Nevertheless, particle degeneracy is still one potential limitation of PF technique. It occurs when
most particles have negligible weight, and only a few particles carry significant weights, which hinders a realistic sampling of the underlying probability distribution of the state
10) line 116 an efficient approach which can effectively mitigate the problem of particle degeneracy, however,may lead to the resulting sample will contain many repeated points a
An efficient approach that can effectively mitigate the problem of particle degeneracy. However, it may lead to the resulting sample containing many repeated points a
11) line 147 is distributed at different latitudes in the northern hemisphere
12) line 148 located beside the Kitinen River in Finland and has a 2 m depths frost
located beside the Kitinen River in Finland. The upper 2 meters are frozen.
13) line 164 It is noteworthy that the spatial variance on the performance of the model is negligible
the spatial variance of the performance of the model
14) line 168 detailed information of snow climates, and
dataset process introduction of the eight sites can be also referenced in You et al. (2020a).
What is 'data process'. ....can also be found in You et al. (2020a)
15) line 170 The snow partial within Noah-MP model
This is not proper English. It is unclear what snow partial is
16) line 213 function p ( zt xt i ) , which measures the likelihood of a given model state concerning the
observation z t
The notation could be clearer. Usually, I would interpret p (z_t) | x_ti) as the probability of z_t conditional on x_ti
17) line 215 In general, a Gaussian distribution was assumed to perturb the observations and the
likelihood function was defined to represent the errors.
The observation errors are generally assumed to follow a Gaussian distribution, and the chosen likelihood function represents this assumption.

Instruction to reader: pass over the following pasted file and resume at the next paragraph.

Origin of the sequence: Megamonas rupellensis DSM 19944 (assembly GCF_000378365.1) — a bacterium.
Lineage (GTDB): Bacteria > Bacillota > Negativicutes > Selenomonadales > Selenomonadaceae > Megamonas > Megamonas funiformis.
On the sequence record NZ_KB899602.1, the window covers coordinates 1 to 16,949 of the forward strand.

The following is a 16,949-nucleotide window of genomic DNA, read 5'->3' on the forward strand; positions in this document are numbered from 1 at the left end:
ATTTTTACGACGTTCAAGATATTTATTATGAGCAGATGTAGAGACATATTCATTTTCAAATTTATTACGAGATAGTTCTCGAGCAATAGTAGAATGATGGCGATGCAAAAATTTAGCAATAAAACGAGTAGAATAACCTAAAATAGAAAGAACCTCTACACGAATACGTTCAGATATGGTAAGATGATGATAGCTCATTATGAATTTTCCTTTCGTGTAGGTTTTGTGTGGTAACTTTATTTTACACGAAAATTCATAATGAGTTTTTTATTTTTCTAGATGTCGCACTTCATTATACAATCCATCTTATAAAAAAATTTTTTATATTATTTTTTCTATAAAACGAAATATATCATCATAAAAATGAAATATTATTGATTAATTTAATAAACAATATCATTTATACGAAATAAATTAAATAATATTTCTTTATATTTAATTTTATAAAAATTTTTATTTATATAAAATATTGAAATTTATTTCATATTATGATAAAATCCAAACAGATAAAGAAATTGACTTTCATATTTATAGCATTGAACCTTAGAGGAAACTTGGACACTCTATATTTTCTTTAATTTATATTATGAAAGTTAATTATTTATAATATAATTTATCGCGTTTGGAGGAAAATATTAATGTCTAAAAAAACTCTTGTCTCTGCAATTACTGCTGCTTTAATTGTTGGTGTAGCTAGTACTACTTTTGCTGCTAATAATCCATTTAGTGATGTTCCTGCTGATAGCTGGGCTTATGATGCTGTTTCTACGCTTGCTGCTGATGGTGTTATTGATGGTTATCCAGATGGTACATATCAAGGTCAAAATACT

line 225 if the effective sample size
what is the effective sample size? Is it just the number of samples? The text does not mention autocorrelation at all, so the word 'effective' is unclear
242 The role of the survival rate is unclear. It seems that the survival rate is just a measure of the distance between the particle and the observations. This distance is already considered when assimilating the observations with the weighted average over particles. So is this a double counting?
line 268 All particles are disturbed with a gaussian error. Isnt is just the same as the mutation , only with a different type of error distribution ? what is the role of the mutation ?
line 339 ' Since the meteorological perturbations are unbiased, the nonlinearity of physical
processes within the model is supposed to be the main reason for the uncertainty'
I may not understand this sentence. The magnitude of uncertainties is not related to the linear or nonlinear character of the model. A linear model would just rescale the spread in the forcing and nonlinear model would expand or shrink disproportionally the forcing uncertainties. So the nonlinear character itself cannot be the reason per se of
Section 3.1 Open-loop ensemble simulations
The expression open loop-ensemble is used only once in the title of this section. What is its meaning? It is nowhere defined nor used again.
This section is also tough to read. It contains just one very long paragraph without clear structure.